Earlier this week I was asked to look over a bee hive that had not been attended to since last fall. For a number a reasons the owner was not able to care for the hive.
Opening it up I found just a few bees and very little honey. There was however a serious infestation of Wax Worms.
Wax Worms are the larval stage of a moth that sneaks into weaken hives to lay its eggs which then hatch into larvae. A strong healthy hive will keep Wax Worm moths from entering a hive.
Something had happened to this previously healthy hive. Upon closer inspection, I was unable to find any bee larvae or eggs indicating that the Queen bee had died. With no Queen around to lay eggs, the remaining bees will simply live out their lives and with no young bees to replace them the hive will eventually be completely empty.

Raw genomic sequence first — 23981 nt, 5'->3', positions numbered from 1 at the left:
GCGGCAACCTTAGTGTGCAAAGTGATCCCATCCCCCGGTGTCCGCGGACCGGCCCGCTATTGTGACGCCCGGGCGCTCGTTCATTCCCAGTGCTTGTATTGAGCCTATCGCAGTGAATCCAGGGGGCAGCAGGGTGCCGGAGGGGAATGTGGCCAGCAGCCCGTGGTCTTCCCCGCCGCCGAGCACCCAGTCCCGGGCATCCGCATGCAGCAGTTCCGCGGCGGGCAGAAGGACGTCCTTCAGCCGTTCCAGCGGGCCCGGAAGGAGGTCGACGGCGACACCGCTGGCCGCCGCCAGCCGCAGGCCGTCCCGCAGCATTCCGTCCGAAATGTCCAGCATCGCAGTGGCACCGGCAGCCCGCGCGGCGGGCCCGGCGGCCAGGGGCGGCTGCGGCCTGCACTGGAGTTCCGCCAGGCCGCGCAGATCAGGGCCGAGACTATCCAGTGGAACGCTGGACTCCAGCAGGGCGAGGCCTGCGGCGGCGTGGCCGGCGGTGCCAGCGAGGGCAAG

In the natural world, Wax Worms play an important part in the honey bee population. If a wild bee hive succumbs to a disease, the Wax Worms will move in and eat the remaining wax combs and other debris left over from the dead bee colony. This is good because the infected wax is destroyed and will no longer be able to infect other bees that may want to move into that space.
Wax Worms are the only organism that can consume and digest beeswax and thrive on it.
When beekeepers store their extra empty bee hives, they have to be careful to protect them from Wax Worms moths because the worms will destroy those hives too. They not only eat the wax combs but can chew through the wooden parts of a hive as well.
I will probably go back next week and clean up that hive and try to salvage what I can from it.